Since our floor loom is getting warped (re-strung) this week, I thought I would do a bit of research on it.
Donated by Jerrold Ness and Mrs. Francis Fielder, the loom was used by Mrs. P.M. Danielson of Cyrus, MN. It was hand made in the early 1880’s. There are no nails or screws in the original parts, but some repairs have been made over the years. It is held together by pegs and can be disassembled to take it through doorways.
Emily Westberg Danielson (Mrs. P.M) was born in Sweden in 1865 and came to America in 1881. She settled in Sauk Center, where she met at married Peter M. Danielson. They moved to Cyrus in 1884 where Peter opened a blacksmith shop. They had 12 children. She passed away in 1935. The loom was donated to the Pope County Museum by her grandchildren, Jerrold Ness and Mrs. Francis Fielder.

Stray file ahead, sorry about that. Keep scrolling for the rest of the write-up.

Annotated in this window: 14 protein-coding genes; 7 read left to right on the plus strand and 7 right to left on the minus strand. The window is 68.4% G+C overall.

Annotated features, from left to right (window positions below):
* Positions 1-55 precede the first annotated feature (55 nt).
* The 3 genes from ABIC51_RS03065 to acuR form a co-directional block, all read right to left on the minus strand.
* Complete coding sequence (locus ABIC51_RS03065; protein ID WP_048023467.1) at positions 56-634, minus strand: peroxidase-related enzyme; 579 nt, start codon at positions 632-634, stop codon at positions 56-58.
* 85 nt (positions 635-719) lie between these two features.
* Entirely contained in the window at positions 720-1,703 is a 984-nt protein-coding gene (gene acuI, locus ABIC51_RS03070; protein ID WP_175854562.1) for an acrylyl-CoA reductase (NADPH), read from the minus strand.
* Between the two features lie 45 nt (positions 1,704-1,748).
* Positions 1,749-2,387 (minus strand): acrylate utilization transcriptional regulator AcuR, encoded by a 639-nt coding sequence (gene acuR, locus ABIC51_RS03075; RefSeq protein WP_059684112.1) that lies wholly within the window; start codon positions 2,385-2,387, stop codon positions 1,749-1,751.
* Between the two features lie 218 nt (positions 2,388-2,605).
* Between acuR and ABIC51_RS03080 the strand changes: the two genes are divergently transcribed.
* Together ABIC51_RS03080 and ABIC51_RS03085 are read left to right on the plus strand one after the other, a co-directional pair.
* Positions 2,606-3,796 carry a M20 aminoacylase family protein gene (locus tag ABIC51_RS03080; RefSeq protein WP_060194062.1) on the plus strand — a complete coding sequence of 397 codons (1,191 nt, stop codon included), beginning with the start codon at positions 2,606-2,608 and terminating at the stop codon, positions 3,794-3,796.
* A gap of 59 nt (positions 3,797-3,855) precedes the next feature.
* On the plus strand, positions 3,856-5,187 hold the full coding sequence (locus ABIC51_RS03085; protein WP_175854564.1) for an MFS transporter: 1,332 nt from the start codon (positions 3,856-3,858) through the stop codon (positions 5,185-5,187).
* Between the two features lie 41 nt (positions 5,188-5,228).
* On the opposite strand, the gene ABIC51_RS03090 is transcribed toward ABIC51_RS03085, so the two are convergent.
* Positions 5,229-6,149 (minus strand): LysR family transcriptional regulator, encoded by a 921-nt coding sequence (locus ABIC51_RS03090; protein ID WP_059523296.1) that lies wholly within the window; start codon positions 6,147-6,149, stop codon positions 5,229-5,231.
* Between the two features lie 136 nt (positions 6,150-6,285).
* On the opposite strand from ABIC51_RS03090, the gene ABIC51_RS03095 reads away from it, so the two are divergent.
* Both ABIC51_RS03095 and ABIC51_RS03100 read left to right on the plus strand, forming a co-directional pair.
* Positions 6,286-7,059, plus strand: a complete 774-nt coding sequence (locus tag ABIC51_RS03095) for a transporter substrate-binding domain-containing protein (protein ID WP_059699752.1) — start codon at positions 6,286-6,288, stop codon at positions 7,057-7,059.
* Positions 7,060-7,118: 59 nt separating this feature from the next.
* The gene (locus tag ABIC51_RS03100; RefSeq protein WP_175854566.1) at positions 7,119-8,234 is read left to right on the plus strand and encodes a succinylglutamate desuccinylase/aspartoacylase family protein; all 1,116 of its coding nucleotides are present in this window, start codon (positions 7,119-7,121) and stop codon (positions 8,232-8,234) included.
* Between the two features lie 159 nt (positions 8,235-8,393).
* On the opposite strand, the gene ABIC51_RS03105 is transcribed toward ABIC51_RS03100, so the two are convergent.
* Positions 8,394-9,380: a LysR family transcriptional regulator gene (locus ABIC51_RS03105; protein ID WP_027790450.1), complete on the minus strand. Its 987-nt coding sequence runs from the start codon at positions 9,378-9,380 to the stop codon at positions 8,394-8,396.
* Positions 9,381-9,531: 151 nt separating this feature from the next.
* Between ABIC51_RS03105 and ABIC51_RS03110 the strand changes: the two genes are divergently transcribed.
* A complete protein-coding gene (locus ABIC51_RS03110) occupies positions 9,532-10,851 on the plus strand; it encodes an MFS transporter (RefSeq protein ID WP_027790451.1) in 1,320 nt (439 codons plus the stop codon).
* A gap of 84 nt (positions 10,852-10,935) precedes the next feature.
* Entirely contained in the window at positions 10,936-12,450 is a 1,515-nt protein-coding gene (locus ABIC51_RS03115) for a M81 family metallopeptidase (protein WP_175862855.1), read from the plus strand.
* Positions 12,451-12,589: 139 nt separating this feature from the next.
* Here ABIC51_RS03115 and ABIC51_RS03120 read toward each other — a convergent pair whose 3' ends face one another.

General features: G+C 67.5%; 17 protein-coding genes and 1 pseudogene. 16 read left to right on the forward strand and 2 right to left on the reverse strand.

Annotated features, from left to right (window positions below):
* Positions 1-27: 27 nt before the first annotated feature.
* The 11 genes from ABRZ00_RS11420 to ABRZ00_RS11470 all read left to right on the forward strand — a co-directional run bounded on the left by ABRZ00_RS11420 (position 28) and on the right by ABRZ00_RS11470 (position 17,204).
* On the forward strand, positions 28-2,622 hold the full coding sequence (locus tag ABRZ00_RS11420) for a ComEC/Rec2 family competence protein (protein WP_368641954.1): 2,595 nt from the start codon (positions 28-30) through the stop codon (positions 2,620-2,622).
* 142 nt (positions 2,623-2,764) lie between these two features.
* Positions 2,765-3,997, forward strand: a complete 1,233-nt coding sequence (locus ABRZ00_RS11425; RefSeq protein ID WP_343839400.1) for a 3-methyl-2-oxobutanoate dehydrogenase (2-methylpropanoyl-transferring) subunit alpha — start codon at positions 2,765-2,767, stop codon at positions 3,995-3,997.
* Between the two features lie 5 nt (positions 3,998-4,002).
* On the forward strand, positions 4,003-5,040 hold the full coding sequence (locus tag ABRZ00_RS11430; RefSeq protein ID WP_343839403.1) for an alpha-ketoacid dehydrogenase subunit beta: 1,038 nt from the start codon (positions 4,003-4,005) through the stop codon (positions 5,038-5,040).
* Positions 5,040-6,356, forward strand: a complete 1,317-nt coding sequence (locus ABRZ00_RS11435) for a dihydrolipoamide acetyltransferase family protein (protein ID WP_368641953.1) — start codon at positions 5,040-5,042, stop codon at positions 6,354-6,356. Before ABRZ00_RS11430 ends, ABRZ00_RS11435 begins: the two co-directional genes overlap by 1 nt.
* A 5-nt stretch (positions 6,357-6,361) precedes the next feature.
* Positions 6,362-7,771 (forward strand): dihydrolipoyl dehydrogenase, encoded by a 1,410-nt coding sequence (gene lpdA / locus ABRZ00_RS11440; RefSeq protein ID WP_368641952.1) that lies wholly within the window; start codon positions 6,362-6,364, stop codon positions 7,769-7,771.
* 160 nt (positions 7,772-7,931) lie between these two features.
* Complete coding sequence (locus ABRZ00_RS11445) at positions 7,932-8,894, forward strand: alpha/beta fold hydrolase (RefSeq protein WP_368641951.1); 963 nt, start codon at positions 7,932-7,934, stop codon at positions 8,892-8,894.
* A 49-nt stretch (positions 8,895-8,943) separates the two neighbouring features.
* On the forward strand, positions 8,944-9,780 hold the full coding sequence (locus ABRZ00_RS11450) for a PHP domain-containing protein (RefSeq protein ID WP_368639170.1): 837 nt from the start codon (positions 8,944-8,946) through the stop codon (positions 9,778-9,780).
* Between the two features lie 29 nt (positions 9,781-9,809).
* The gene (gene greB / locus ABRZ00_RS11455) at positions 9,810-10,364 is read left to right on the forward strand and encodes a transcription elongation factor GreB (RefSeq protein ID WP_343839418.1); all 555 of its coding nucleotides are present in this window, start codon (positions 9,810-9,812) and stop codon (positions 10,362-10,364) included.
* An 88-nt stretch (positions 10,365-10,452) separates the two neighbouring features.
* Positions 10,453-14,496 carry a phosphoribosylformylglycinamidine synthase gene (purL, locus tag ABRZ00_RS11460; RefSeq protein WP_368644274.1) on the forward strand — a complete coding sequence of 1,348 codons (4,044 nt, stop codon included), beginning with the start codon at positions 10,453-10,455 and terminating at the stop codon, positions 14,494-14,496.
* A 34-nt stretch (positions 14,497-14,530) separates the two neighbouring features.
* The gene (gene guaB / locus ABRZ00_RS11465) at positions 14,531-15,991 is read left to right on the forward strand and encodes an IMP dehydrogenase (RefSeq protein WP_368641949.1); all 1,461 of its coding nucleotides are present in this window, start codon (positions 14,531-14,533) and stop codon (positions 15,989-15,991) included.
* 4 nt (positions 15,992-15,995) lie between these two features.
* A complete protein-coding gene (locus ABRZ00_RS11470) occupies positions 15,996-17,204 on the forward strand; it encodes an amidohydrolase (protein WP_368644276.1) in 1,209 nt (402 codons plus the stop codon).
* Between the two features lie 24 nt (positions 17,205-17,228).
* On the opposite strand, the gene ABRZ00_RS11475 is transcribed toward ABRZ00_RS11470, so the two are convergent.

The loom is a machine for weaving cloth, or in this case, rugs.
String – or “Warp” is wound around the warp beam at the back of the loom. Then it is threaded through the “Heddles” – the parallel guides at the center of the loom. The heddles are alternately raised an lowered by the foot treadles. Pressing one treadle raises alternate warp threads, while lowering the other threads. The other treadle does the opposite. When the warp threads are thus separated, the weaver can pass a shuttle between them. The shuttle carries the weft material that is woven into the warp threads. The reeds in the front of the loom keep the warp evenly spaced.